From a more technical side, the level of description of trivia in the story often overwhelmed the events, and dulled the emotional impact that the scenes may have been intended to convey. There were also a number of punctuation issues that periodically forced me to stop and re-read to ensure I had the passage correctly, and combined with the rest, meant that the story didn’t really draw me in and hold my interest as I read.

Overall, I think that the basic idea was strong, but the book itself would benefit enormously from a strong developmental edit or critique.

The Origin of F.O.R.C.E., Sam B. Miller II

The Origin of F.O.R.C.E., Sam B. Miller II

The Origin of F.O.R.C.E.

The Origin of F.O.R.C.E. has a plot strongly rooted in classic science-fiction; flying saucers, reptilian aliens, top-secret military bases in the desert working in fields ahead of their time of which the uninitiated are entirely ignorant—you name it.

Sadly, I wasn’t able to really get into this book. The thing that initially threw me was a lack of depth and a certain fatal similarity across the character types; the sociopathic, flesh-loving aliens, the men who were easily identifiable as being in the military because of their square jaws and muscular builds, and the lady scientists in pretty lipstick and alluring hairstyles. I kept going anyway, because sure, sometimes a book takes a chapter or two to really get into the swing of the story, but unfortunately that particular element stayed constant.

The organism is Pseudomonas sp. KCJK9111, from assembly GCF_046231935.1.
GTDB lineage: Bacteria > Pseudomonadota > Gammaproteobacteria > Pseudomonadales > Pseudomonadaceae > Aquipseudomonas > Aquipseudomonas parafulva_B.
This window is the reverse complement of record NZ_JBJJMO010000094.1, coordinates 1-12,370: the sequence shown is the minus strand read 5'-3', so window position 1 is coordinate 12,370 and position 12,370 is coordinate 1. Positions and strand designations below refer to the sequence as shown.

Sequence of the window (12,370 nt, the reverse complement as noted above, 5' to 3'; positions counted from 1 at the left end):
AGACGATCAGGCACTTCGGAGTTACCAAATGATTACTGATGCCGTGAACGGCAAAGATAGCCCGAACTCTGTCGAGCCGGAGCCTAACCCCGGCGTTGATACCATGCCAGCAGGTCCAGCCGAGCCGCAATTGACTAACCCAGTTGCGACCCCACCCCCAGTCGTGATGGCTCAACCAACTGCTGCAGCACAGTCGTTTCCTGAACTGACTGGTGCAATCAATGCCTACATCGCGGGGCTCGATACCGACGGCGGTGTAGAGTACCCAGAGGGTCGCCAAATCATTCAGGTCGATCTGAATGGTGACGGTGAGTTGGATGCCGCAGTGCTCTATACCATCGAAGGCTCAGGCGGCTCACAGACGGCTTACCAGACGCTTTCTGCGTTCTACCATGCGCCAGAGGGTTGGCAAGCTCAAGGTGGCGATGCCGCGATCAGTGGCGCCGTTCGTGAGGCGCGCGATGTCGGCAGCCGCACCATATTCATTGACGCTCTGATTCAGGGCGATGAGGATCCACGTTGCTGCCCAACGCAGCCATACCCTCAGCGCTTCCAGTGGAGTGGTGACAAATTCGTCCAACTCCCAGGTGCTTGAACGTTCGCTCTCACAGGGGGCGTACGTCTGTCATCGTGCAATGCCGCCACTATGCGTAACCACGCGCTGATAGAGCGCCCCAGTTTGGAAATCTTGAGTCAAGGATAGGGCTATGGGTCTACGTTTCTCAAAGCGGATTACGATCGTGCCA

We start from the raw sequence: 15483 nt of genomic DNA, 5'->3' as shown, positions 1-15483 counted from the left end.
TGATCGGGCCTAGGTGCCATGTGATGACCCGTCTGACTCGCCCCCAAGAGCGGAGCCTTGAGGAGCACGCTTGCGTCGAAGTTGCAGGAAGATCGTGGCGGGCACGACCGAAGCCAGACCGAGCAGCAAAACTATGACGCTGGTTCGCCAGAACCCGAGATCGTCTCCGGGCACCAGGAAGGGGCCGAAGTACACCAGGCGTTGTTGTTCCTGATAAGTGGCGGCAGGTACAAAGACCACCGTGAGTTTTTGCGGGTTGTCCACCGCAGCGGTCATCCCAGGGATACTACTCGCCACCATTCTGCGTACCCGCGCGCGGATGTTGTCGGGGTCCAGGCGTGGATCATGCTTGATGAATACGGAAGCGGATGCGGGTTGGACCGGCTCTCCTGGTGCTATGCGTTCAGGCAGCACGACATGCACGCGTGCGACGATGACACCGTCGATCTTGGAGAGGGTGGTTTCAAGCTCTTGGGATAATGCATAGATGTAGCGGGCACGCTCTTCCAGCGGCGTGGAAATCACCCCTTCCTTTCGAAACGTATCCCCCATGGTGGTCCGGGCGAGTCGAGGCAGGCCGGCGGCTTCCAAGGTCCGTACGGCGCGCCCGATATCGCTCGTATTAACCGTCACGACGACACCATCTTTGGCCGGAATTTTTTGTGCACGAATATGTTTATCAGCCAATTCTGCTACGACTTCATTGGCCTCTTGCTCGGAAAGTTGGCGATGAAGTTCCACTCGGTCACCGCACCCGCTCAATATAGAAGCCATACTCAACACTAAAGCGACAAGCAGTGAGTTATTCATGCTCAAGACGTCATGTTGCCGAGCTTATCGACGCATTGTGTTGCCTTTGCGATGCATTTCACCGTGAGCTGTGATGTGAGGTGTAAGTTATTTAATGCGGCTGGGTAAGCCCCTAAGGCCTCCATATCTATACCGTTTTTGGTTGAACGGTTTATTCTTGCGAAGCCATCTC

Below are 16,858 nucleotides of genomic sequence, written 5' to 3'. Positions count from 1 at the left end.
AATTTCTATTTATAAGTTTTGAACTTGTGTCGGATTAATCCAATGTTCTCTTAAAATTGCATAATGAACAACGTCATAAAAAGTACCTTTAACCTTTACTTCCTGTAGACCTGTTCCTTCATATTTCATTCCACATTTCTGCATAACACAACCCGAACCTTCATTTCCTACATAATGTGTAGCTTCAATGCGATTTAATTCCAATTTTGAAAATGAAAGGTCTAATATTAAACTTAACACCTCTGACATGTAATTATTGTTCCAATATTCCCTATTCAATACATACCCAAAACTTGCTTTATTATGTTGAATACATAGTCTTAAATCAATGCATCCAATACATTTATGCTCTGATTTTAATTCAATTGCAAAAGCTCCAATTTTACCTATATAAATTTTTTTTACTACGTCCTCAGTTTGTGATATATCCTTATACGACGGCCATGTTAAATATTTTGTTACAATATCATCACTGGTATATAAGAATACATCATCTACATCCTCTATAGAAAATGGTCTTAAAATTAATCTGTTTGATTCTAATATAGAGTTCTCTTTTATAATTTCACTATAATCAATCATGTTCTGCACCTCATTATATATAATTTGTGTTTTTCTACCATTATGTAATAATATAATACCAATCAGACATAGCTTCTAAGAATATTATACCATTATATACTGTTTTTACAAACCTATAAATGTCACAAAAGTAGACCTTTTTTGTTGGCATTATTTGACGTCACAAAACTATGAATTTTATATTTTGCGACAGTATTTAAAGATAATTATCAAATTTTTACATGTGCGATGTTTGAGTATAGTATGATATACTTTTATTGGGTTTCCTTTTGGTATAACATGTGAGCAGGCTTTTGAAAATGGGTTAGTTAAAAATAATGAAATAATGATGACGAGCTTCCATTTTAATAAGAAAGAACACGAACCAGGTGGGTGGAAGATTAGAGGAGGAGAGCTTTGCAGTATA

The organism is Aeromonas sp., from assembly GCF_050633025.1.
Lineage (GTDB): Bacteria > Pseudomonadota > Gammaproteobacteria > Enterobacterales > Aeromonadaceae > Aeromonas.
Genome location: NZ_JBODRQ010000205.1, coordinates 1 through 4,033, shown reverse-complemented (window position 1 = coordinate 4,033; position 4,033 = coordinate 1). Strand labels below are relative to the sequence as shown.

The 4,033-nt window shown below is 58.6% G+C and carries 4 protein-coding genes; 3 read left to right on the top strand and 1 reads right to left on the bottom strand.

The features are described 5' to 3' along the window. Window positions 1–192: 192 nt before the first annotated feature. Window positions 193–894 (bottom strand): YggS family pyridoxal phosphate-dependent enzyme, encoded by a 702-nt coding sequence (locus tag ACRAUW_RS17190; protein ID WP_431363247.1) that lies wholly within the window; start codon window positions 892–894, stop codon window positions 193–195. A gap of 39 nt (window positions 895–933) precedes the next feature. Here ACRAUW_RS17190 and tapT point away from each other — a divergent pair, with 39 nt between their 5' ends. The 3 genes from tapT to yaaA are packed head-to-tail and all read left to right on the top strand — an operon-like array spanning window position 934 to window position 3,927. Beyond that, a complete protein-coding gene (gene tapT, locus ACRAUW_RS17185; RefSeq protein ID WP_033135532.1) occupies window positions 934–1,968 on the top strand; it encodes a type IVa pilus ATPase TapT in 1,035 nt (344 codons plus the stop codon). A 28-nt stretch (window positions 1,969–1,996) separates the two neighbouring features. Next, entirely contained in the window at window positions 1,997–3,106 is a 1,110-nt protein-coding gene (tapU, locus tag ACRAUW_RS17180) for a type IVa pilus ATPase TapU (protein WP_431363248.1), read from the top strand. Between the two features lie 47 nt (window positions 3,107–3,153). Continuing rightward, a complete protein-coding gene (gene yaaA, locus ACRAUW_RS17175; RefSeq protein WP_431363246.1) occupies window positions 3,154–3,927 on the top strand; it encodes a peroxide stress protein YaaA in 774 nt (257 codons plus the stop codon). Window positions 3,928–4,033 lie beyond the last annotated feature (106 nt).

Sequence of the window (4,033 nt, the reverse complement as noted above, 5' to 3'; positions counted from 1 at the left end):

Additionally, while the style of the writing was actually very apposite to the plot, the frequent, gung-ho references in the narration to things like preserving the land of the brave and free kept making me want to laugh in inappropriate places, which I don’t think was the intention. There was also a great deal of description, which I found impacted both the realism and the pacing of the story. I don’t need to know what a guy weighs when his primary contribution to the storyline isn’t in a wrestling match, or that the meeting room in which the fate of the planet is discussed has a dimmer switch.

I think that this book would benefit enormously from a strong critique, or better yet, a full developmental edit. There are undeniable strengths in the work, but they’re desperately undermined by other elements of the story and writing.

Amber in the World of Shades, J K Riya

Amber in the World of Shades, J K Riya

Amber in the World of Shades: The World of Shades Series, Book One

Featuring a cursed ring, an evil wizard, star-crossed true love, and a fairy princess, Amber in the World of Shades is a YA fantasy novella mixing many of the traditional elements of the genre. Despite the colourful backdrop to the story and the imaginative mix of secondary characters woven into the plot, I found that the read was lacking the substance that would have kept me hooked.